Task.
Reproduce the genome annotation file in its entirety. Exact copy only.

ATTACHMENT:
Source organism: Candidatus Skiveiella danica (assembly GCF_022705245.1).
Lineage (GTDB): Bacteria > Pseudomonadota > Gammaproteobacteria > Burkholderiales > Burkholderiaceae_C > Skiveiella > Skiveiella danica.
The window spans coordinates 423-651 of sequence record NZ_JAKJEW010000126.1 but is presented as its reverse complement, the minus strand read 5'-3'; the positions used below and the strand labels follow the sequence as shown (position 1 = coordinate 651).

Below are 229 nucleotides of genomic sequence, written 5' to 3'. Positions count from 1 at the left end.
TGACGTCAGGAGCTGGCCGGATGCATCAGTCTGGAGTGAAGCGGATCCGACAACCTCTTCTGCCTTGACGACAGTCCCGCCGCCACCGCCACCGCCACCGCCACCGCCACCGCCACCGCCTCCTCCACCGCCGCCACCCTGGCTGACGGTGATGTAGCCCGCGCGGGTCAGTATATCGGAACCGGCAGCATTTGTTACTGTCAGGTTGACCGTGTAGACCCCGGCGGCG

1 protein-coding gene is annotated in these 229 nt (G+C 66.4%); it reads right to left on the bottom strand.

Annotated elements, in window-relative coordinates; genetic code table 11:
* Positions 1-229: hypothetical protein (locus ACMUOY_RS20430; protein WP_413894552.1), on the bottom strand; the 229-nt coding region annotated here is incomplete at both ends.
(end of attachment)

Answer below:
Source organism: Candidatus Skiveiella danica (assembly GCF_022705245.1).
Lineage (GTDB): Bacteria > Pseudomonadota > Gammaproteobacteria > Burkholderiales > Burkholderiaceae_C > Skiveiella > Skiveiella danica.
The window spans coordinates 423-651 of sequence record NZ_JAKJEW010000126.1 but is presented as its reverse complement, the minus strand read 5'-3'; the positions used below and the strand labels follow the sequence as shown (position 1 = coordinate 651).

Below are 229 nucleotides of genomic sequence, written 5' to 3'. Positions count from 1 at the left end.
TGACGTCAGGAGCTGGCCGGATGCATCAGTCTGGAGTGAAGCGGATCCGACAACCTCTTCTGCCTTGACGACAGTCCCGCCGCCACCGCCACCGCCACCGCCACCGCCACCGCCACCGCCTCCTCCACCGCCGCCACCCTGGCTGACGGTGATGTAGCCCGCGCGGGTCAGTATATCGGAACCGGCAGCATTTGTTACTGTCAGGTTGACCGTGTAGACCCCGGCGGCG

1 protein-coding gene is annotated in these 229 nt (G+C 66.4%); it reads right to left on the bottom strand.

Annotated elements, in window-relative coordinates; genetic code table 11:
* Positions 1-229: hypothetical protein (locus ACMUOY_RS20430; protein WP_413894552.1), on the bottom strand; the 229-nt coding region annotated here is incomplete at both ends.